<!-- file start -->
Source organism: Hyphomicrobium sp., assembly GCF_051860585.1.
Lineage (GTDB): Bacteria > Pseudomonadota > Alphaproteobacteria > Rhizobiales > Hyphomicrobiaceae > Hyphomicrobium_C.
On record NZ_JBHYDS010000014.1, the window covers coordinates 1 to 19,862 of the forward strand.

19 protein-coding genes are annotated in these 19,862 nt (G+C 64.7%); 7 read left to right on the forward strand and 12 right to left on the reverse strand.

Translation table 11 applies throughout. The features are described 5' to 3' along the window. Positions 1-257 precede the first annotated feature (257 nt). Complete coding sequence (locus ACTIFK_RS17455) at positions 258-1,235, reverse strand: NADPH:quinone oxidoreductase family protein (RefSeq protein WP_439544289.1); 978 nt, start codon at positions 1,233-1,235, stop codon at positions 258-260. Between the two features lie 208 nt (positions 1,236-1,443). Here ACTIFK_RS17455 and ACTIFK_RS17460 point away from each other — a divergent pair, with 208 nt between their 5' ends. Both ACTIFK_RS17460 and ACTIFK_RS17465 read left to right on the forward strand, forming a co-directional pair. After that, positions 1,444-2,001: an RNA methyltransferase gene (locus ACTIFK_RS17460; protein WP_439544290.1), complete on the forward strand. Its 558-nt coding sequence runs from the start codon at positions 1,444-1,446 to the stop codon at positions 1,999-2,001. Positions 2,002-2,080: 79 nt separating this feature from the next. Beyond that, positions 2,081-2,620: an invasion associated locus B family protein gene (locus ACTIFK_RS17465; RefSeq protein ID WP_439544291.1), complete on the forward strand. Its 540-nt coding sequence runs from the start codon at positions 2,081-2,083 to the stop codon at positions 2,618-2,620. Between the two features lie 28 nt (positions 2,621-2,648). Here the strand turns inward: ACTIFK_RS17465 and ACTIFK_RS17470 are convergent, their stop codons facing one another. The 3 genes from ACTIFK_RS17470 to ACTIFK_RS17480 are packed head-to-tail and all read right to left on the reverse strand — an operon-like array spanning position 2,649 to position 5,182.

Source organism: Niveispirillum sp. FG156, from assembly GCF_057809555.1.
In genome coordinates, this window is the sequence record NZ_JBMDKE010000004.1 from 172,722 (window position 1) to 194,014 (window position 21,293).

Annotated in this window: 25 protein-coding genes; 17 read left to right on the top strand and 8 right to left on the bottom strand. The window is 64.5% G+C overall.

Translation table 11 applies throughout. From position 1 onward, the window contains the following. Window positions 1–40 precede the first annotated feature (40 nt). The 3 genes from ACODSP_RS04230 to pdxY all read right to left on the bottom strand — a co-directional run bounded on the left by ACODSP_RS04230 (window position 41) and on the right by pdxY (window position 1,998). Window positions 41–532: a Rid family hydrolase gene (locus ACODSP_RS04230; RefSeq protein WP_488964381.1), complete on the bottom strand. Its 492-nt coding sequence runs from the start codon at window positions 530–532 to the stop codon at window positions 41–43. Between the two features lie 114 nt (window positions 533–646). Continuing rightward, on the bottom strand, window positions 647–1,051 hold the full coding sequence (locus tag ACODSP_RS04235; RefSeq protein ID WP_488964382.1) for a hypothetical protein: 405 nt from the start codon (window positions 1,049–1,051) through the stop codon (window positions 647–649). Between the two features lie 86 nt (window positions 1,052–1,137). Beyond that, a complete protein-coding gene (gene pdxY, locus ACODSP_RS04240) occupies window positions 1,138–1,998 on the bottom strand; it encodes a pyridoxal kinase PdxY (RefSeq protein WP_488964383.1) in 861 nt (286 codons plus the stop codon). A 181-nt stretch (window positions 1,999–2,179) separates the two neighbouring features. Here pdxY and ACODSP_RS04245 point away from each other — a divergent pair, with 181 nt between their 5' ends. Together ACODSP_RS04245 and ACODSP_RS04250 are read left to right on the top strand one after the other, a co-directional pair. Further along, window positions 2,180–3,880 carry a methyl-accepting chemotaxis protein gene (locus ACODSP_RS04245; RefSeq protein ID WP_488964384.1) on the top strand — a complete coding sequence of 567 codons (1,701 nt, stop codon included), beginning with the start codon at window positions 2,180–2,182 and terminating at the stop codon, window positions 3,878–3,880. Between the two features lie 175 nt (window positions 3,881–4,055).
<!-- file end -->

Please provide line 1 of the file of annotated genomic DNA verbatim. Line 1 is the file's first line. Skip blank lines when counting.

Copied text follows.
Source organism: Hyphomicrobium sp., assembly GCF_051860585.1.